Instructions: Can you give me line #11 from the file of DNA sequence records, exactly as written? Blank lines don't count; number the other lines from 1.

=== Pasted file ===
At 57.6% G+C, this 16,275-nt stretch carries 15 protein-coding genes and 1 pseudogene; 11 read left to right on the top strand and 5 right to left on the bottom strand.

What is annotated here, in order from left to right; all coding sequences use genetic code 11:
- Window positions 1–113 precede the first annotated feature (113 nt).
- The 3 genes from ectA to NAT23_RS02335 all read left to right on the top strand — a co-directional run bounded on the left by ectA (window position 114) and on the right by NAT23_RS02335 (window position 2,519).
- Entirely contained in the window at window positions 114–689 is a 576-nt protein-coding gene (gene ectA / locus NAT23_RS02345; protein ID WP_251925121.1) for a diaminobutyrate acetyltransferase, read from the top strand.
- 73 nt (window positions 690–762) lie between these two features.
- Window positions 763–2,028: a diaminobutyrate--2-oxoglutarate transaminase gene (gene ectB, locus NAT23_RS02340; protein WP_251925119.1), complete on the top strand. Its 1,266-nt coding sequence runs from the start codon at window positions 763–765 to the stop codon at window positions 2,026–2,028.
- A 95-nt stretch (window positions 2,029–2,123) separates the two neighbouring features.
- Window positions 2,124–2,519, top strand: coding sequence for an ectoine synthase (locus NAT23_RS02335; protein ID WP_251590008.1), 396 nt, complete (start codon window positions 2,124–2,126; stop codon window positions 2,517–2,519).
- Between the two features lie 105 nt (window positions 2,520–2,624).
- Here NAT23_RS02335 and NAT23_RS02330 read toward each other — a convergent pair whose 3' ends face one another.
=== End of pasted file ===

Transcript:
- Here NAT23_RS02335 and NAT23_RS02330 read toward each other — a convergent pair whose 3' ends face one another.